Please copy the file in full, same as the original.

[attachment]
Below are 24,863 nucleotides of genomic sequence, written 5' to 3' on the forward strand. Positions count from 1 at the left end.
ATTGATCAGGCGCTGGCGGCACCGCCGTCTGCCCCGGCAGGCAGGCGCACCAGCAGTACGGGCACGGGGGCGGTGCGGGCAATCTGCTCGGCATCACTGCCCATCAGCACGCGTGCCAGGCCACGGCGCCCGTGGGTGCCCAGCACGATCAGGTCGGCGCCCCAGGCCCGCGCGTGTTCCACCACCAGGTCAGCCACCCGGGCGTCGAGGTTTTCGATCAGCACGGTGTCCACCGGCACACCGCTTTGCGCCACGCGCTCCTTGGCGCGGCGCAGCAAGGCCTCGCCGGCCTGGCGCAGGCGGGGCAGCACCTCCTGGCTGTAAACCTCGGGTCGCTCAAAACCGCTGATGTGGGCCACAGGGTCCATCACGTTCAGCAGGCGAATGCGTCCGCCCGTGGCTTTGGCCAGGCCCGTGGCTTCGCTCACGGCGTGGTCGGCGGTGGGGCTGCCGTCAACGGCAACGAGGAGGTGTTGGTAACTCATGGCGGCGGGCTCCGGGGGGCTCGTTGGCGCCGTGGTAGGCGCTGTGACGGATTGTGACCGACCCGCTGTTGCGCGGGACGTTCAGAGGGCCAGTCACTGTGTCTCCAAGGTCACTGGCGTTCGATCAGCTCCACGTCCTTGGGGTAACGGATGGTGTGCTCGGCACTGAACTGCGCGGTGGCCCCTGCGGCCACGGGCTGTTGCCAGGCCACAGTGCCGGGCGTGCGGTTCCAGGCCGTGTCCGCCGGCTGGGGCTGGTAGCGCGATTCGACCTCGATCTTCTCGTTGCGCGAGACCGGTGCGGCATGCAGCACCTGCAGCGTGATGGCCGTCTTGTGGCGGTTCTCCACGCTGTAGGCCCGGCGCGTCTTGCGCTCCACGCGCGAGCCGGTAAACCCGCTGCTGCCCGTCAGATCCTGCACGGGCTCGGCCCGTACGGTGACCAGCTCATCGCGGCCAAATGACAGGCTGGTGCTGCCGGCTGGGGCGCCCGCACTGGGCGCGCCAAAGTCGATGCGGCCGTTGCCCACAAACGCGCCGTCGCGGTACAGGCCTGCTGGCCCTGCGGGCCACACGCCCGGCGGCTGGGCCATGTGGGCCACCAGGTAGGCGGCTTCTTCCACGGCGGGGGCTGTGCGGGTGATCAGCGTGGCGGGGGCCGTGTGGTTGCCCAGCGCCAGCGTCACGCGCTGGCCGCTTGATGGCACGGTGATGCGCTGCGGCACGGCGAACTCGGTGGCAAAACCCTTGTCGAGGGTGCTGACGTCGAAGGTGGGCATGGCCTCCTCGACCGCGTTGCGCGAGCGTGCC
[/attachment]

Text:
Below are 24,863 nucleotides of genomic sequence, written 5' to 3' on the forward strand. Positions count from 1 at the left end.
ATTGATCAGGCGCTGGCGGCACCGCCGTCTGCCCCGGCAGGCAGGCGCACCAGCAGTACGGGCACGGGGGCGGTGCGGGCAATCTGCTCGGCATCACTGCCCATCAGCACGCGTGCCAGGCCACGGCGCCCGTGGGTGCCCAGCACGATCAGGTCGGCGCCCCAGGCCCGCGCGTGTTCCACCACCAGGTCAGCCACCCGGGCGTCGAGGTTTTCGATCAGCACGGTGTCCACCGGCACACCGCTTTGCGCCACGCGCTCCTTGGCGCGGCGCAGCAAGGCCTCGCCGGCCTGGCGCAGGCGGGGCAGCACCTCCTGGCTGTAAACCTCGGGTCGCTCAAAACCGCTGATGTGGGCCACAGGGTCCATCACGTTCAGCAGGCGAATGCGTCCGCCCGTGGCTTTGGCCAGGCCCGTGGCTTCGCTCACGGCGTGGTCGGCGGTGGGGCTGCCGTCAACGGCAACGAGGAGGTGTTGGTAACTCATGGCGGCGGGCTCCGGGGGGCTCGTTGGCGCCGTGGTAGGCGCTGTGACGGATTGTGACCGACCCGCTGTTGCGCGGGACGTTCAGAGGGCCAGTCACTGTGTCTCCAAGGTCACTGGCGTTCGATCAGCTCCACGTCCTTGGGGTAACGGATGGTGTGCTCGGCACTGAACTGCGCGGTGGCCCCTGCGGCCACGGGCTGTTGCCAGGCCACAGTGCCGGGCGTGCGGTTCCAGGCCGTGTCCGCCGGCTGGGGCTGGTAGCGCGATTCGACCTCGATCTTCTCGTTGCGCGAGACCGGTGCGGCATGCAGCACCTGCAGCGTGATGGCCGTCTTGTGGCGGTTCTCCACGCTGTAGGCCCGGCGCGTCTTGCGCTCCACGCGCGAGCCGGTAAACCCGCTGCTGCCCGTCAGATCCTGCACGGGCTCGGCCCGTACGGTGACCAGCTCATCGCGGCCAAATGACAGGCTGGTGCTGCCGGCTGGGGCGCCCGCACTGGGCGCGCCAAAGTCGATGCGGCCGTTGCCCACAAACGCGCCGTCGCGGTACAGGCCTGCTGGCCCTGCGGGCCACACGCCCGGCGGCTGGGCCATGTGGGCCACCAGGTAGGCGGCTTCTTCCACGGCGGGGGCTGTGCGGGTGATCAGCGTGGCGGGGGCCGTGTGGTTGCCCAGCGCCAGCGTCACGCGCTGGCCGCTTGATGGCACGGTGATGCGCTGCGGCACGGCGAACTCGGTGGCAAAACCCTTGTCGAGGGTGCTGACGTCGAAGGTGGGCATGGCCTCCTCGACCGCGTTGCGCGAGCGTGCC